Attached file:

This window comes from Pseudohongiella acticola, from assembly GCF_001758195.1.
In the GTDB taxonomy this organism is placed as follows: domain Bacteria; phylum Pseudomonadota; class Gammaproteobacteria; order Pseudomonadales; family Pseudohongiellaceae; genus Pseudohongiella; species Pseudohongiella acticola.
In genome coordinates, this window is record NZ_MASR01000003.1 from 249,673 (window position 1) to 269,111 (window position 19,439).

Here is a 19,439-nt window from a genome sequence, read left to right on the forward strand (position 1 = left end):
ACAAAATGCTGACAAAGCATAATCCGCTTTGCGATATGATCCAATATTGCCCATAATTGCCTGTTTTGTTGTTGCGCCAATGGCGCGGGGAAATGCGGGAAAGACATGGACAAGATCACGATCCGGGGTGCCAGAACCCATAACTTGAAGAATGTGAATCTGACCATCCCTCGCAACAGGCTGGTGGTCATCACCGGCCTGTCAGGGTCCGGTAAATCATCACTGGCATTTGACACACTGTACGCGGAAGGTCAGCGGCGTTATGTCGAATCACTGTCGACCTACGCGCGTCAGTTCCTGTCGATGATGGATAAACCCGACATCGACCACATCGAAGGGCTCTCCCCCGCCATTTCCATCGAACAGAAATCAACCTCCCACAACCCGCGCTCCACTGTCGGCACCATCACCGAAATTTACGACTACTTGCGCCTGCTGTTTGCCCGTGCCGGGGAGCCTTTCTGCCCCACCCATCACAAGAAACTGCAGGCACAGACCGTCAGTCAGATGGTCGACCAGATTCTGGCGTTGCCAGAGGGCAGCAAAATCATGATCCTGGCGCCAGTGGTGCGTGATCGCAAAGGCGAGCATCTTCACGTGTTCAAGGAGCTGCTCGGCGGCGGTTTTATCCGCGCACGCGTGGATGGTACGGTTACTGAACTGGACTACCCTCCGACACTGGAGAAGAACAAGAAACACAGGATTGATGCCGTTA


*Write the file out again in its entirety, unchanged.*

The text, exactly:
This window comes from Pseudohongiella acticola, from assembly GCF_001758195.1.
In the GTDB taxonomy this organism is placed as follows: domain Bacteria; phylum Pseudomonadota; class Gammaproteobacteria; order Pseudomonadales; family Pseudohongiellaceae; genus Pseudohongiella; species Pseudohongiella acticola.
In genome coordinates, this window is record NZ_MASR01000003.1 from 249,673 (window position 1) to 269,111 (window position 19,439).

Here is a 19,439-nt window from a genome sequence, read left to right on the forward strand (position 1 = left end):
ACAAAATGCTGACAAAGCATAATCCGCTTTGCGATATGATCCAATATTGCCCATAATTGCCTGTTTTGTTGTTGCGCCAATGGCGCGGGGAAATGCGGGAAAGACATGGACAAGATCACGATCCGGGGTGCCAGAACCCATAACTTGAAGAATGTGAATCTGACCATCCCTCGCAACAGGCTGGTGGTCATCACCGGCCTGTCAGGGTCCGGTAAATCATCACTGGCATTTGACACACTGTACGCGGAAGGTCAGCGGCGTTATGTCGAATCACTGTCGACCTACGCGCGTCAGTTCCTGTCGATGATGGATAAACCCGACATCGACCACATCGAAGGGCTCTCCCCCGCCATTTCCATCGAACAGAAATCAACCTCCCACAACCCGCGCTCCACTGTCGGCACCATCACCGAAATTTACGACTACTTGCGCCTGCTGTTTGCCCGTGCCGGGGAGCCTTTCTGCCCCACCCATCACAAGAAACTGCAGGCACAGACCGTCAGTCAGATGGTCGACCAGATTCTGGCGTTGCCAGAGGGCAGCAAAATCATGATCCTGGCGCCAGTGGTGCGTGATCGCAAAGGCGAGCATCTTCACGTGTTCAAGGAGCTGCTCGGCGGCGGTTTTATCCGCGCACGCGTGGATGGTACGGTTACTGAACTGGACTACCCTCCGACACTGGAGAAGAACAAGAAACACAGGATTGATGCCGTTA